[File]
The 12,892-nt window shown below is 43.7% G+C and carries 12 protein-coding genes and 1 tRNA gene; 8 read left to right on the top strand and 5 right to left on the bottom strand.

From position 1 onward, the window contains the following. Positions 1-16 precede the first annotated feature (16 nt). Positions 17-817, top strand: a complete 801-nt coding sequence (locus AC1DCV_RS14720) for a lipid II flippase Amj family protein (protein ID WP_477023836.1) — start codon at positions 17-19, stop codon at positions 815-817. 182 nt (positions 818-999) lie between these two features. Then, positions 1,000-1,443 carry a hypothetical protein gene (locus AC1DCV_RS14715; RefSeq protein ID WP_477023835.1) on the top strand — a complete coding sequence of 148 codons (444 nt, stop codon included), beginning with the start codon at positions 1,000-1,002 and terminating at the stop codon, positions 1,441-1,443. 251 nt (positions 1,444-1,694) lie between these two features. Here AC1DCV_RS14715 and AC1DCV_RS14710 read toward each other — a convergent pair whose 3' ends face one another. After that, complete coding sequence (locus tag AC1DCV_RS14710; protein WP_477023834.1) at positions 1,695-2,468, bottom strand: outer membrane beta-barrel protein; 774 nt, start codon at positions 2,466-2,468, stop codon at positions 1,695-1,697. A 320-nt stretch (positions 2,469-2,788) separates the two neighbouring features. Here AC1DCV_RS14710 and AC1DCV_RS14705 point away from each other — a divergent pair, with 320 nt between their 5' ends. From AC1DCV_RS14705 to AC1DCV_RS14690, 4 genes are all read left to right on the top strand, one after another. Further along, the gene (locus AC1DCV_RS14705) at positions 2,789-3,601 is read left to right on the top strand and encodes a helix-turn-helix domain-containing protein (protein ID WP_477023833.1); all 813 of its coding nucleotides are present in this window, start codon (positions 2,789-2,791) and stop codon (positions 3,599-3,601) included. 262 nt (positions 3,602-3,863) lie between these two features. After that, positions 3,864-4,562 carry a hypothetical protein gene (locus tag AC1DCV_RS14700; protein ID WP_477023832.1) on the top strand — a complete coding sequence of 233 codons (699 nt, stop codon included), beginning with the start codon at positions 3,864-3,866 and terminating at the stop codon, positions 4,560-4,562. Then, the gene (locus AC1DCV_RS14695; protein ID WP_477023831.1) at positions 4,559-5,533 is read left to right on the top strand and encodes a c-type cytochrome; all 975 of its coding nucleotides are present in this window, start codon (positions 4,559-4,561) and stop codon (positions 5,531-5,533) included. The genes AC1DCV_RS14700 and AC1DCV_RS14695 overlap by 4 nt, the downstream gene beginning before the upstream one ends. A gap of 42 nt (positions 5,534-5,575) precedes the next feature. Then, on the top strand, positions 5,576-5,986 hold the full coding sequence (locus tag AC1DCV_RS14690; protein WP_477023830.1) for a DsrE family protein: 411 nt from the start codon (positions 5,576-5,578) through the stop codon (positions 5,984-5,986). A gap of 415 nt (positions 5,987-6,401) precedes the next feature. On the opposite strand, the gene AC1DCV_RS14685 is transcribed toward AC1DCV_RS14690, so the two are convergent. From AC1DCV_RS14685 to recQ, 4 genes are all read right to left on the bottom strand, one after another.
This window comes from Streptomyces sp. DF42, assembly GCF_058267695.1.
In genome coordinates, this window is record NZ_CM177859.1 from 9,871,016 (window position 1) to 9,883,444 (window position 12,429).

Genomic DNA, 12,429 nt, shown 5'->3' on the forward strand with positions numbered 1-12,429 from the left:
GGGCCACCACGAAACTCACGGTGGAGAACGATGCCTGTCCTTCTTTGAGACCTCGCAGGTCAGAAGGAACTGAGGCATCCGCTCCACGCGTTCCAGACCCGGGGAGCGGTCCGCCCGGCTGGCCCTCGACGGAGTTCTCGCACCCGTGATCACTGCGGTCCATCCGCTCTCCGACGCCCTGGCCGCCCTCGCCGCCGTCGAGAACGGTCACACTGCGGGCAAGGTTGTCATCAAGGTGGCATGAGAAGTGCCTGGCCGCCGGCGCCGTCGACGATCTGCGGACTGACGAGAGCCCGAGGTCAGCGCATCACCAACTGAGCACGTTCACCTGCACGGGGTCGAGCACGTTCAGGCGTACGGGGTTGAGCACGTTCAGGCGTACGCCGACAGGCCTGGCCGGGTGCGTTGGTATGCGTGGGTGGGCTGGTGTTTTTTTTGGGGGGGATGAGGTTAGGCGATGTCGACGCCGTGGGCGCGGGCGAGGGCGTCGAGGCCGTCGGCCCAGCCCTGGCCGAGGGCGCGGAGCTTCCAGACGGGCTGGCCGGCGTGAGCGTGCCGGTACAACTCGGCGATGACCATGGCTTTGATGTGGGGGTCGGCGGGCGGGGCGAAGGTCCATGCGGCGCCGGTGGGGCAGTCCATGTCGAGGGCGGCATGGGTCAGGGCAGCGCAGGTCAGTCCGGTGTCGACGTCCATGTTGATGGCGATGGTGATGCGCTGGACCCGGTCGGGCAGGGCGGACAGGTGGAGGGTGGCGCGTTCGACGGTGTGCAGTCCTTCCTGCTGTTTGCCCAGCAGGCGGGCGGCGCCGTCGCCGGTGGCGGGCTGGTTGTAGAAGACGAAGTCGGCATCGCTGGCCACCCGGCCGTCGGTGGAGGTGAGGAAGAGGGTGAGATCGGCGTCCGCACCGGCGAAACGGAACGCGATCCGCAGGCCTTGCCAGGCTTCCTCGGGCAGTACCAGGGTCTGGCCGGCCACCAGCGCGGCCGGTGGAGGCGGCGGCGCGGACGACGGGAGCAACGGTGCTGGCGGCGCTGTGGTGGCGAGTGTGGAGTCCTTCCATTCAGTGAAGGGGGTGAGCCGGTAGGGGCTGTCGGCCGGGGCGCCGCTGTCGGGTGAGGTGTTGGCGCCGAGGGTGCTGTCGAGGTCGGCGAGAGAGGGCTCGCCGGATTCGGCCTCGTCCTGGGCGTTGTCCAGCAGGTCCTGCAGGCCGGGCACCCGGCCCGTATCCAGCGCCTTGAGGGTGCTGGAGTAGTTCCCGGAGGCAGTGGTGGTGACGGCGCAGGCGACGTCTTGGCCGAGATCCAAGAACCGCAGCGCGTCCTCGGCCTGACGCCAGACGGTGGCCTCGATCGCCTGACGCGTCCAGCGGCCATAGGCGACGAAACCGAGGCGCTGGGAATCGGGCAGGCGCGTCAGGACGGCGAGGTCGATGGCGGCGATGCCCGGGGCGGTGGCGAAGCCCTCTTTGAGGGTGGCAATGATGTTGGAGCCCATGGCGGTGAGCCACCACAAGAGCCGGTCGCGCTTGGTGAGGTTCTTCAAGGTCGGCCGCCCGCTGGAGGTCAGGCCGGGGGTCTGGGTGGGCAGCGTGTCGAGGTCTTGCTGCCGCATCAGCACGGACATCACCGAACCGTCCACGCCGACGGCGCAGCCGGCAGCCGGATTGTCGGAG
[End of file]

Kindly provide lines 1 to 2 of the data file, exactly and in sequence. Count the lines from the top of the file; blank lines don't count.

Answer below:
The 12,892-nt window shown below is 43.7% G+C and carries 12 protein-coding genes and 1 tRNA gene; 8 read left to right on the top strand and 5 right to left on the bottom strand.

From position 1 onward, the window contains the following. Positions 1-16 precede the first annotated feature (16 nt). Positions 17-817, top strand: a complete 801-nt coding sequence (locus AC1DCV_RS14720) for a lipid II flippase Amj family protein (protein ID WP_477023836.1) — start codon at positions 17-19, stop codon at positions 815-817. 182 nt (positions 818-999) lie between these two features. Then, positions 1,000-1,443 carry a hypothetical protein gene (locus AC1DCV_RS14715; RefSeq protein ID WP_477023835.1) on the top strand — a complete coding sequence of 148 codons (444 nt, stop codon included), beginning with the start codon at positions 1,000-1,002 and terminating at the stop codon, positions 1,441-1,443. 251 nt (positions 1,444-1,694) lie between these two features. Here AC1DCV_RS14715 and AC1DCV_RS14710 read toward each other — a convergent pair whose 3' ends face one another. After that, complete coding sequence (locus tag AC1DCV_RS14710; protein WP_477023834.1) at positions 1,695-2,468, bottom strand: outer membrane beta-barrel protein; 774 nt, start codon at positions 2,466-2,468, stop codon at positions 1,695-1,697. A 320-nt stretch (positions 2,469-2,788) separates the two neighbouring features. Here AC1DCV_RS14710 and AC1DCV_RS14705 point away from each other — a divergent pair, with 320 nt between their 5' ends. From AC1DCV_RS14705 to AC1DCV_RS14690, 4 genes are all read left to right on the top strand, one after another. Further along, the gene (locus AC1DCV_RS14705) at positions 2,789-3,601 is read left to right on the top strand and encodes a helix-turn-helix domain-containing protein (protein ID WP_477023833.1); all 813 of its coding nucleotides are present in this window, start codon (positions 2,789-2,791) and stop codon (positions 3,599-3,601) included. 262 nt (positions 3,602-3,863) lie between these two features. After that, positions 3,864-4,562 carry a hypothetical protein gene (locus tag AC1DCV_RS14700; protein ID WP_477023832.1) on the top strand — a complete coding sequence of 233 codons (699 nt, stop codon included), beginning with the start codon at positions 3,864-3,866 and terminating at the stop codon, positions 4,560-4,562. Then, the gene (locus AC1DCV_RS14695; protein ID WP_477023831.1) at positions 4,559-5,533 is read left to right on the top strand and encodes a c-type cytochrome; all 975 of its coding nucleotides are present in this window, start codon (positions 4,559-4,561) and stop codon (positions 5,531-5,533) included. The genes AC1DCV_RS14700 and AC1DCV_RS14695 overlap by 4 nt, the downstream gene beginning before the upstream one ends. A gap of 42 nt (positions 5,534-5,575) precedes the next feature. Then, on the top strand, positions 5,576-5,986 hold the full coding sequence (locus tag AC1DCV_RS14690; protein WP_477023830.1) for a DsrE family protein: 411 nt from the start codon (positions 5,576-5,578) through the stop codon (positions 5,984-5,986). A gap of 415 nt (positions 5,987-6,401) precedes the next feature. On the opposite strand, the gene AC1DCV_RS14685 is transcribed toward AC1DCV_RS14690, so the two are convergent. From AC1DCV_RS14685 to recQ, 4 genes are all read right to left on the bottom strand, one after another.